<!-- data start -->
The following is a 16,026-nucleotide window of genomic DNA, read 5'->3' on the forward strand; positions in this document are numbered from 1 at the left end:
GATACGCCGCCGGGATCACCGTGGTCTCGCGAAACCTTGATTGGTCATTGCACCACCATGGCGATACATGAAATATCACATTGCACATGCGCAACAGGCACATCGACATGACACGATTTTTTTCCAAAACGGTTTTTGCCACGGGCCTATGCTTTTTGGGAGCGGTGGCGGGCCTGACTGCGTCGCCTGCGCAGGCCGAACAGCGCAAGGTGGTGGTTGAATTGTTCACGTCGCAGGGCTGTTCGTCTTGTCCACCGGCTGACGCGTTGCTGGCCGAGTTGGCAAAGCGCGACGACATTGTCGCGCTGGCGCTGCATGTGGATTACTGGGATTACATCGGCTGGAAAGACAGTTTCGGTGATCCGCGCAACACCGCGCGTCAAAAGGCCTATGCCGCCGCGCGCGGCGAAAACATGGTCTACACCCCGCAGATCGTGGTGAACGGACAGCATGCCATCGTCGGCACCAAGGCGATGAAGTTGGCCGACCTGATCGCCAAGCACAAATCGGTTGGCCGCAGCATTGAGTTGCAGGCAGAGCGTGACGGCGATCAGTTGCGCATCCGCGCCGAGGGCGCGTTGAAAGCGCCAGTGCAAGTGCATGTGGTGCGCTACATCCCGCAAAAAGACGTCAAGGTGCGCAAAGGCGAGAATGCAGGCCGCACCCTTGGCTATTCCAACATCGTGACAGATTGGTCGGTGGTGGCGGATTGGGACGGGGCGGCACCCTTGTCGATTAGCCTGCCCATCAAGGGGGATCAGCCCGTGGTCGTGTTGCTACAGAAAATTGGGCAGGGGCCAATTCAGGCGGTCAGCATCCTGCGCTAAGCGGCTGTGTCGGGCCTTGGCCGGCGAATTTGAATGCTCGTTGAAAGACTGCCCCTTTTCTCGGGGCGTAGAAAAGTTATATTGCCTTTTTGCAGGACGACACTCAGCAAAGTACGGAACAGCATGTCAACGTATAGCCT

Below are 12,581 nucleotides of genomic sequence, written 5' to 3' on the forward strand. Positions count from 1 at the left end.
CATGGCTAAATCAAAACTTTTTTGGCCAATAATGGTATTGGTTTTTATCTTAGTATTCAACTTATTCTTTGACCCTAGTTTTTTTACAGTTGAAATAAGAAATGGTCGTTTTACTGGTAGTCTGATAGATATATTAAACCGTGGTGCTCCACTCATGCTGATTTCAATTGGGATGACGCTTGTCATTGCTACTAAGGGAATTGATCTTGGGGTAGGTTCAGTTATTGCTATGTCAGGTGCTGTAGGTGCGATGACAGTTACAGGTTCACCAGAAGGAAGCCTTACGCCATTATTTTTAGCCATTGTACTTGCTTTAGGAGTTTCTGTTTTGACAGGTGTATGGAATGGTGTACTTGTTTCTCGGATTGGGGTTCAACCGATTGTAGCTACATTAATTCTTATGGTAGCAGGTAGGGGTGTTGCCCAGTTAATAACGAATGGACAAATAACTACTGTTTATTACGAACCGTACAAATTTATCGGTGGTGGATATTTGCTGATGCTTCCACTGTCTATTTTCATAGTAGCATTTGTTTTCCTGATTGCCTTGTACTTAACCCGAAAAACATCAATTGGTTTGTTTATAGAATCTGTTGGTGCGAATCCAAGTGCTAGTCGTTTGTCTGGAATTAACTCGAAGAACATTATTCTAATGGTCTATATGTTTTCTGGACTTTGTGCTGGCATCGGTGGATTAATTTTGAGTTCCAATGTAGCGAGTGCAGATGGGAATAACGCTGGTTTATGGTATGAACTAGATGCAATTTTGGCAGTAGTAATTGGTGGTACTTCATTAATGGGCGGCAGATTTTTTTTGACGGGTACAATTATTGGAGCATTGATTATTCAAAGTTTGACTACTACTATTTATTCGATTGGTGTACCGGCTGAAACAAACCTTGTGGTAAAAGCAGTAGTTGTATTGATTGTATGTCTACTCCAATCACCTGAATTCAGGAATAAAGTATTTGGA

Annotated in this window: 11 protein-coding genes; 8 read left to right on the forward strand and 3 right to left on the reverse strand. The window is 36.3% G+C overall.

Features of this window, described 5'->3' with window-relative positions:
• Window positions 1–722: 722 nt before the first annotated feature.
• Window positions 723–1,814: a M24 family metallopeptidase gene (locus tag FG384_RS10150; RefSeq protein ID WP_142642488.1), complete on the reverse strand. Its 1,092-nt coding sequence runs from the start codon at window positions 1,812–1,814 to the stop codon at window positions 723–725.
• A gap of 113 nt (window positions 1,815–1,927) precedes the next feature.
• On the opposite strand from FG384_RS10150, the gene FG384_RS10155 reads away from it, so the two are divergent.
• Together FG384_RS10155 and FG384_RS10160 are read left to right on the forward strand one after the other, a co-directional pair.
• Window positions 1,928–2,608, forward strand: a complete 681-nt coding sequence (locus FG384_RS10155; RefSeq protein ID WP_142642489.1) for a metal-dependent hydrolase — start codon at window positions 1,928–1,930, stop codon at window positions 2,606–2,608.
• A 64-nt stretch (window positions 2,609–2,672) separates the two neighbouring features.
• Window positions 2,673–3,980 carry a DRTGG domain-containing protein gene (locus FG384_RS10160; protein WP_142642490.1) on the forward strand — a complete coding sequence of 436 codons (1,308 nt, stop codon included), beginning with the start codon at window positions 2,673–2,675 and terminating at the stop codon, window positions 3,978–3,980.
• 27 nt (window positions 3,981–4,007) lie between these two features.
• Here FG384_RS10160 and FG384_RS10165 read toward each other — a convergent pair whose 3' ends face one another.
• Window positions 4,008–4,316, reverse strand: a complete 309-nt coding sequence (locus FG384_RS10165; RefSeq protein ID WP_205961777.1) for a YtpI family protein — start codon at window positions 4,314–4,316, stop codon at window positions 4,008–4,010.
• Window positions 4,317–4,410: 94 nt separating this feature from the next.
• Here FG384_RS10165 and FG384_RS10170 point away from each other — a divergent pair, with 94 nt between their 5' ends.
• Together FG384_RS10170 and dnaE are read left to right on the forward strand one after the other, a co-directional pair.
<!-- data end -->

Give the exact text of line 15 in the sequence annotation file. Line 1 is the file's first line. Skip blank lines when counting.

• 27 nt (window positions 3,981–4,007) lie between these two features.